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Sterile water injections for relief of back pain in labour

What are sterile injections?

Many women will experience back pain in labour. Often referred to as ‘back labour’, the pain can continue between contractions and be severe enough to influence plans and decisions about pain relief.

Sterile water injections (SWI) are an effective method for the relief of back pain in labour. The procedure involves a small amount of sterile water (0.1mL to 0.2 mL) injected under the skin at four locations on the lower back (sacrum).

How does this work?

The injections cause a brief but intense stinging sensation, like a wasp sting, that lasts for about 30 seconds and then wears off completely. As the stinging sensation eases, relief from the back pain is felt.

To distract from the stinging sensation the injections are done during a contraction by two midwives at the same time. Women benefit from support and encouragement as the injections are being given.

How long will the pain relief effect last?

SWI provides effective pain relief for up to 85 per cent of women with back pain in labour and the effect can last for up to two hours.

Advantages of SWI

  • Often immediate effect.
  • No effect on mother's state of consciousness.
  • No effect on baby.
  • Does not limit mobility.
  • Does not adversely affect labour progress.
  • A simple procedure that can be administered by your midwife.
  • Can be repeated as needed.

Will SWI help my labour pain?

Sterile water injections are an excellent alternative for relief of back pain in labour. Though SWI will not provide pain relief from contraction pain, once the back pain is eased, you may cope better with labour pain. As the back and pelvic muscles relax following the relief of pain, this may assist with the progress of your labour.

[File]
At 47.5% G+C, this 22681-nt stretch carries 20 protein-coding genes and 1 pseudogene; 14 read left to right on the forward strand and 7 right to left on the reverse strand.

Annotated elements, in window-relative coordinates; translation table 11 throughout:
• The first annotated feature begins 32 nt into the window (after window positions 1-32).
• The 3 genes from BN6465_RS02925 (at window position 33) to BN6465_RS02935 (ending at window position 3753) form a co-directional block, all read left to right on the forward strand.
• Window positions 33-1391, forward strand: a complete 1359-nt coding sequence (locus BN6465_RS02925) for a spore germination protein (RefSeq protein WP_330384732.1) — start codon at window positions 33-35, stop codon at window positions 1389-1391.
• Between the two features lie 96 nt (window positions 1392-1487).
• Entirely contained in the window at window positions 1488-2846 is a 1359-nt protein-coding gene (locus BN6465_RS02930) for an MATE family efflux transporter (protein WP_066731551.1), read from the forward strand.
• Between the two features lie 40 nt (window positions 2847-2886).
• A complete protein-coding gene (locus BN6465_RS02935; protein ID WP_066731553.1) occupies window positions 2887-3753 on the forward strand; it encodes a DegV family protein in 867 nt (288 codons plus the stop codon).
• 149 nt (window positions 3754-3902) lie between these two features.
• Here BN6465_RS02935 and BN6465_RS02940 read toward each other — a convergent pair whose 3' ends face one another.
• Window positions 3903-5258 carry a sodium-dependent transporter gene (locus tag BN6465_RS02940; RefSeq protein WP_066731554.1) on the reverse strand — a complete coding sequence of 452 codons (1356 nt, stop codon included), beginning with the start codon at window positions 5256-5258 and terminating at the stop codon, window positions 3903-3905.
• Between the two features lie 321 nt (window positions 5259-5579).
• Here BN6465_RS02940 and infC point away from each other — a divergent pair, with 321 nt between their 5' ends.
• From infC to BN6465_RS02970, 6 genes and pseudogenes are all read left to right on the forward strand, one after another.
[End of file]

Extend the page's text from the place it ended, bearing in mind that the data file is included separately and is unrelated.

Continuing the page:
As sterile water is not a drug and there are no known side effects for mother or baby, SWI may become the preferred choice for the relief of back pain in labour for many women.


  1. Fogarty, V. Intradermal sterile water injections for the relief of low back pain in labour: A systematic review of the literature. (2008) Women and Birth; 21: 157-163
  2. Hutton EK, Kasperink M, Rutten M, Eitsma A, Wainman B (2009) Sterile water injection for labour pain: a systematic review and meta-analysis of randomised controlled trials. British Journal of Obstetrics and Gynecology (Published Online: 14 May, 2009).
  3. Lee N, Webster J, Beckmann M, Gibbons K, Smith T, Stapleton H, Kildea S. Comparison of a single vs. a four intradermal sterile water injection for relief of lower back pain for women in labour: a randomised controlled trial. Midwifery. 2013 Jun 1;29(6):585-91.
  4. Lee N, Martensson LB, Kildea S. Cross sectional study of Australian midwives knowledge and use of sterile water injections for pain relief in labour. Women and birth. 2012 Dec 1;25(4):e74-9.
  5. Lee N, Kildea S, Stapleton H. “No pain, no gain”: The experience of women using sterile water injections. Women and Birth. 2017 Apr 1;30(2):153-8.
Mater acknowledges consumer consultation in the development of this patient information.
Mater Doc Num: PI-CLN-430055
Last modified 05/6/2020.
Consumers were consulted in the development of this patient information.
Last consumer engagement date: 04/6/2020
For further translated health information, you can visit healthtranslations.vic.gov.au/ supported by the Victorian Department of Health and Human Services that offers a range of patient information in multiple languages.
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